Nayantara Dutta is a Trends Researcher at J. Walter Thompson who started reading We Are Next when she was still a student. As a Psychology major who barely knew anyone in advertising, she had to build her network from scratch and learned a lot along the way. Now on the other side, she shares her detailed tips on making networking more personal, both in-person and online. Because we all know how crucial connecting with people in the industry is in your career. (It's an awesome expansion of last week's email on reaching out to potential mentors!) Here's Nayantara—
Writing applications can feel like a job in and of itself. The good news? The people on the other side are here to help! As you make new connections, whether online or in person, here are a few tips to make networking feel more personal.
Show personal interest. Before an interview, find out if the person you’re talking to has a blog, watch their YouTube videos, and show interest in their hobbies and side projects. Networking can seem like such a formal task that we forget to talk to each other as people! The most enjoyable and memorable conversations I’ve had have started from making a personal connection before asking for career advice. It can be the difference between making a contact and finding a mentor.
Ask about their journey. Rather than discussing the logistics of their career path, ask people what surprised them about their company, if they can share a meaningful experience they’ve had there, and if they feel they’ve grown or changed since they started. It can give you some of the most detailed insight into work culture, which will also help you write your cover letter.
If possible, meet in person: As a student living in Boston, I would plan networking trips to New York where I would follow up with people I had talked to on the phone, and ask I could stop by their office and say hi. Knowing how busy people in advertising are, they were more likely to respond positively since it wouldn't take up much of their time and they wouldn't have to go out of their way to meet. As a student, this is your golden ticket. I was able to visualize my life in that office, make an in-person connection, and ask to meet their coworkers—even HR! Putting a face to a name is priceless.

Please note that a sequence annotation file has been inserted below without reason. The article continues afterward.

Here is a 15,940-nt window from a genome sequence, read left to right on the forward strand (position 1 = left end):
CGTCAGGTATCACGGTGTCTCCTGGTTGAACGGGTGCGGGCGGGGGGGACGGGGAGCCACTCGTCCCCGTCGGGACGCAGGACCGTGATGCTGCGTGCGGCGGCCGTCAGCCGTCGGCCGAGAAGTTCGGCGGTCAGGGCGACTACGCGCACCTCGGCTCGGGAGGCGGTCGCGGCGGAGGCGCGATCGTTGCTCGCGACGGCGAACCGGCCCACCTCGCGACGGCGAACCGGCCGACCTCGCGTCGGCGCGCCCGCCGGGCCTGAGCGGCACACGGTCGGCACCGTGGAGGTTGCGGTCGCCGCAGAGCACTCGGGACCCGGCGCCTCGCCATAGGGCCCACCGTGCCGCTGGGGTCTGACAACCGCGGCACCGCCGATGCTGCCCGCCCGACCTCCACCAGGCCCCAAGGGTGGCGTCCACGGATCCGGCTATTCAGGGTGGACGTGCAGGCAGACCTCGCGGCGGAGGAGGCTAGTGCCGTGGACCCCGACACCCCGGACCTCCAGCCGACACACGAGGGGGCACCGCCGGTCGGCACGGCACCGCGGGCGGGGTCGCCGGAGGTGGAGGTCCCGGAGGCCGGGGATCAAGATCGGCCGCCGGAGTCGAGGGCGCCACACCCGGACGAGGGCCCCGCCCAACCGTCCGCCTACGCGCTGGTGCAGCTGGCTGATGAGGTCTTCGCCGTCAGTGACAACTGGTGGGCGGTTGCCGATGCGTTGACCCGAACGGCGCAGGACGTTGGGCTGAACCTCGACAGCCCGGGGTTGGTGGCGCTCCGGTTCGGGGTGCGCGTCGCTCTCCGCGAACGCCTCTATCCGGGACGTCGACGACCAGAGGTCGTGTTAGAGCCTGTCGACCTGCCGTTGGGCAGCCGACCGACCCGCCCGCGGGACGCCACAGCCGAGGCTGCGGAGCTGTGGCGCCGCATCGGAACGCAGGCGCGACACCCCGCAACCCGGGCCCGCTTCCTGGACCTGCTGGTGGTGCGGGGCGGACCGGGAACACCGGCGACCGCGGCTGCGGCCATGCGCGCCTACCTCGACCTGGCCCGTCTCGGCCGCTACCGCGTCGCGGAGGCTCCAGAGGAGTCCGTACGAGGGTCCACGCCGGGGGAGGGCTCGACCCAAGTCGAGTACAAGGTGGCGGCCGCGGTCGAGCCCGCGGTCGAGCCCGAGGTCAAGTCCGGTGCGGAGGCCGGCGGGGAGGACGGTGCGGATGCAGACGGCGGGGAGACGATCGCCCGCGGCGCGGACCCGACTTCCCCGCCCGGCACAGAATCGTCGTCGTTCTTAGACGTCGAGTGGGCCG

Share your goals. One of my favorite things about our industry is how willing people are to give back and invest in young talent. Share your hopes and goals with everyone you talk to, ask for their advice, and find out if they know anyone who would be helpful to talk to. This will help people remember you and can help you find advocates in the industry.
Take notes. Before writing an application, I would try to schedule 1-3 phone interviews with people working at the company and take notes on not only the facts they mentioned, but also the experiences they shared. This was extremely useful when writing applications, and years later, has helped me reconnect with people by remembering the details of their story.
Keep a record of your network. While I was searching for jobs, I started an Excel sheet with companies I was interested in, the contacts I had there, and my last point of contact with them. This let me visualize my progress with applications, kept me accountable for following up with my connections, and helped the process seem more manageable. I also have a tab for my contacts’ birthdays, which helps me wish them well during the year!
Target junior talent. Junior employees can be very helpful contacts, as we remember our career search, can offer advice we wish we were given, and often have more free time to chat. Reach out to us!
Lastly, networking doesn’t stop after you get a job. I was surprised to find that I still actively network, even after being settled into a full-time job. It’s wonderful to feel supported by strangers, get advice from people who have lived extremely different experiences, and feel like a part of a much bigger movement.
See you on the other side! We believe in you!
Nayantara used her networking tips to make one of her own dreams come true. She recently released a trend report about Millennial Muslim women via The Drum that was originally her senior thesis!
Connect with Nayantara via social (@nayantaradutta) or her website.